Fishbone Diagram Bibliography

Topics: Ishikawa diagram, Diagram, Seven Basic Tools of Quality Pages: 8 (2523 words) Published: August 16, 2013
Fishbone Diagram
J. Reszka
Saint Mary's University of Minnesota
Schools of Graduate & Professional Programs
Project Integration and Quality – PRM613R
Michael Brown, M.A., M.S., Adjunct Instructor
April 4th, 2013

Fishbone Diagram (Cause/Effect Diagram or Ishikawa Diagram)
Introduction
Fishbone Diagrams also known as Cause and Effect Diagrams or Ishikawa Diagrams are a quality tool that illustrates how various factors may be linked to potential problems or effects (Project Management Institute, 2008). The diagram is called a fishbone diagram due to the fact that it looks like the bones of a fish. Fishbone diagrams are drawn with the effect of a problem on the right side of the illustration, drawn back from the effect is a main line, and from that line are offshoots labeled for potential causes of the problem. The main inputs for a fishbone diagram are known as the “5 M’s”: Machinery, Manpower, Materials, Methods, and Money (Diagram 1). These have also been simplified to People, Systems, Materials and Processes by the Hewlett Packard Company (Slack, 2001). These inputs are guidelines for causes; each case should have a more descriptive cause for each of the subgroups. Once you have the main causes for the problem, you continually ask “why” or “how” until you have uncovered the root cause. The outputs for the fishbone diagram should be a few root causes of the problem (effect). One drawback of the fishbone diagram is that you have no statistical data to quantify the weight of the outputs as you would with something like a Pareto Chart.

The five Ss of retail operations: a model and tool for improvement Overview
The article is written by John W. Pal and John W. Byrom and covers the “Five S’s of Retail Operations” which are Systems, Staff, Stock, Space and Standards. These five categories are used as the cause of “Shoppers’ Benefits” which Pal and Byrom state are: attraction, retention and satisfaction, without these benefits a retailer would not survive. This article ties in with Quality Management by showing two examples of how lack of stock can affect the retail experience of a shopper. For the interest of space I will be focusing on only example one.

Inputs and Outputs
In the article Pal and Byrom manipulate the tool to help them produce the desired level of effectiveness. By removing the “Five M’s” and replacing them with the “Five S’s”, they have tailored the tool to their area of expertise, this can be done for any situation. By removing the ambiguous terms of Money, Machine, etc. and replacing them with more descriptive and appropriate headings, they have made the tool more useful, and it should produce more precise results. As with all fishbone diagrams, they are best used in a group setting, using a brainstorming session to come up with causes for a certain problem. In Example One, Pal and Byrom show how inaccurate inventory records and misplaces SKUs in a store were affecting the retail business. There were two main problems uncovered. The first was that physical inventory was different than that of the electronic records which lead to incorrect ordering and re-ordering. The second was stock being misplaced within the store, leading to bad stock counts and customers not being able to find what they were looking for. By using the fishbone diagram with the five S model to address these problems, they found that the main cause for not being able to provide shoppers’ benefits was lack of available stock; this is shown in Diagram 3. Going on, Pal and Byrom explain that many problems led to this one issue, such as, poor operating standards. Not having correct standards in place for stocking (either on the sales floor or in the stockroom) or scanning of items led to incorrect inventory records and thus loss of money. This falls directly under Quality Management, by focusing on operational standards in training beginning day one with a new hire, this should minimize the...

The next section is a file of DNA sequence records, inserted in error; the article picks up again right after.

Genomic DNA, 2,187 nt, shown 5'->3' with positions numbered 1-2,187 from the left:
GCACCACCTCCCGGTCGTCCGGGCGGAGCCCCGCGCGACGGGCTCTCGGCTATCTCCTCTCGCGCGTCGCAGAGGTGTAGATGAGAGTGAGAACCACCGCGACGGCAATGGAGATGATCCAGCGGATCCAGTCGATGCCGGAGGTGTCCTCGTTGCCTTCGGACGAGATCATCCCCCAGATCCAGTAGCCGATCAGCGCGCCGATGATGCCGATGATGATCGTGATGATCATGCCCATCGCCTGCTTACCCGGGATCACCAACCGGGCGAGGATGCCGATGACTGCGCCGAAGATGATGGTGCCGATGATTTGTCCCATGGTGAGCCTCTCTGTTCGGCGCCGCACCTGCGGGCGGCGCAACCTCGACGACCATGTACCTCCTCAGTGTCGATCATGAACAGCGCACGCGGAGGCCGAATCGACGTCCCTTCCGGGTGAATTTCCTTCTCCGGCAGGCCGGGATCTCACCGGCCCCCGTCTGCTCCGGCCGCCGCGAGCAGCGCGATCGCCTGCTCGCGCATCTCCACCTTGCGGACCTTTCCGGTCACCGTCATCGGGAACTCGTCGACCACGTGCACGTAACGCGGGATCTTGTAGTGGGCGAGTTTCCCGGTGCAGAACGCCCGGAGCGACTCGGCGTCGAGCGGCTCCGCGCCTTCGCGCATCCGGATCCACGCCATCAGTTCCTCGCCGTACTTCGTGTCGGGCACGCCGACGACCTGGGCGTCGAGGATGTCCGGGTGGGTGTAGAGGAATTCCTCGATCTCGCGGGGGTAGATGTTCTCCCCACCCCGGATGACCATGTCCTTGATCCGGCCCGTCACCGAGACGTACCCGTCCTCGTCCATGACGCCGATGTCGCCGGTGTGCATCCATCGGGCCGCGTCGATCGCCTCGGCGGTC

References: Project Management Institute (PMI). (2008). A guide to the project management body of knowledge (PMBOK guide). Philadelphia, PA: Author.
John W. Pal, John W. Byrom, (2003) "The five Ss of retail operations: a model and tool for improvement", International Journal of Retail & Distribution Management, Vol. 31 Iss: 10, pp.518 – 528.
Pal and Byrom, 2003
Diagram 3 – Fishbone Diagram from Example One – Five S’s of Retail Operations
Pal and Byrom, 2003
Diagram 4 – Fishbone Diagram – Possible causes of unnecessary repeat lab tests
Taner, Sezen, Antony, 2007
Diagram 5 – Potential factors affecting image quality of MR
Taner, Sezen, Antony, 2007
Diagram 6
Taner, Sezen, Antony, 2007
Diagram 7
Taner, Sezen, Antony, 2007
Diagram 8
Taner, Sezen, Antony, 2007
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